Since the beginning of 2015, the markets have been consumed with two continuing trends -- global central banks cutting interest rates and the aftermath of the Greek election.

But now – the markets are turning their attention to a new crisis in Brazil, the 7th largest economy in the world and the largest in Latin America. In the past six months, the Brazilian real has fallen by almost 21% and in February alone, it has fallen by nearly 6.0% to a 10-year low.

While 17 countries have cut their interest rates since the beginning of the year, Brazil has raised their interest rates by 100 bps since December to 12.25%. The Central Bank of Brazil is raising interest rates to defend a sharply weakening currency and to fight rising inflation. Part of that, believe it or not, is energy prices, which are higher due to government taxes being imposed to offset a fiscal deficit.  The perfect storm of politics, corruption scandals, higher interest rates, a multi-year drought, and declining commodity prices are all conspiring to cause the economy to implode. Recent economic updates are forecasting negative growth in 2015 with continued rising inflation.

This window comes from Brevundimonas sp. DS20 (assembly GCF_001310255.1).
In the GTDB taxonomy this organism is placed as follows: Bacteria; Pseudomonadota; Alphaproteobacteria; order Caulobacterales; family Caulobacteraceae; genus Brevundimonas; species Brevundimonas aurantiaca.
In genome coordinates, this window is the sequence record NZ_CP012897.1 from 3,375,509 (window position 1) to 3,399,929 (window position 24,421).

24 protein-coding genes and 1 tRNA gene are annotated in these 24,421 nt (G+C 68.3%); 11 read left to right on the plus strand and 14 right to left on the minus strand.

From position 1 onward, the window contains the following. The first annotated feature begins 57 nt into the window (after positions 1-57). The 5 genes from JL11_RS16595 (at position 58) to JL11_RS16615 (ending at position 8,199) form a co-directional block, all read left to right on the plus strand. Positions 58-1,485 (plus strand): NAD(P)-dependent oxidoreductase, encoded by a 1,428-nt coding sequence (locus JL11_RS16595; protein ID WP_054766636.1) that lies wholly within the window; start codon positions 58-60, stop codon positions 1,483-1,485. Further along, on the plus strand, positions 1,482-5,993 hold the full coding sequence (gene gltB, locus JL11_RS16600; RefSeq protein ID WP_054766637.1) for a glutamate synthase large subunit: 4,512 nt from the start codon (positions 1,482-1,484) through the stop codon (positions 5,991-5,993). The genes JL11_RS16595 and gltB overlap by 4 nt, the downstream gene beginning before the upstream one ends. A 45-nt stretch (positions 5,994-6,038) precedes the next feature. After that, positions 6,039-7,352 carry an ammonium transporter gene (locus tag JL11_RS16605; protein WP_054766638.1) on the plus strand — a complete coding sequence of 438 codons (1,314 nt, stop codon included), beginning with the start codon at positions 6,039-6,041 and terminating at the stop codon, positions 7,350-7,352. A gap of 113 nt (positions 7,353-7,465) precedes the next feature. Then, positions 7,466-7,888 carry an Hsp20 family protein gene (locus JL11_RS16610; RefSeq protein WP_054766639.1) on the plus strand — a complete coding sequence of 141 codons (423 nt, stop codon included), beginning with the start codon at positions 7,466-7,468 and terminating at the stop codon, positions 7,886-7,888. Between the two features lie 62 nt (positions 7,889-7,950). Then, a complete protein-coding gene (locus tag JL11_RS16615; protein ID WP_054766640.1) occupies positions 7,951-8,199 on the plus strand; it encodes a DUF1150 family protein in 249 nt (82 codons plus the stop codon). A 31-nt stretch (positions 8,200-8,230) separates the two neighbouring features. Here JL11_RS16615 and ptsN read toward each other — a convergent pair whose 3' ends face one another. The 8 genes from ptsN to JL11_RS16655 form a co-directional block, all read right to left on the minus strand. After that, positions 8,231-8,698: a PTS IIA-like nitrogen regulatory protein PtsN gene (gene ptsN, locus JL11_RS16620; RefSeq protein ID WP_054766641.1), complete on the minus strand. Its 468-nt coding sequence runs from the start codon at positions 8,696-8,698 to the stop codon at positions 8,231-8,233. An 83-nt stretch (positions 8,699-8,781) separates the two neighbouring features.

The Brazilian economy is highly dependent on its ability to export raw materials. Prices for many of these exports have crashed causing the Brazilian trade deficit to widen sharply. Due to the severe multi-year drought, water and energy rationing are almost guaranteed.

Brazilian President Dilma Rousseff won the most recent election in October by a very narrow margin. As the economy continues to weaken, her popularity continues to drop and she is losing support in the Brazilian Congress.

My View: We see no silver lining in this scenario. With no real support at the federal level, the responsibility for saving the economy falls on the central bank of Brazil, which is caught between a rock and a hard place fighting both rising inflation and a sinking economy. We see more pain ahead for the Brazilian economy and its currency.

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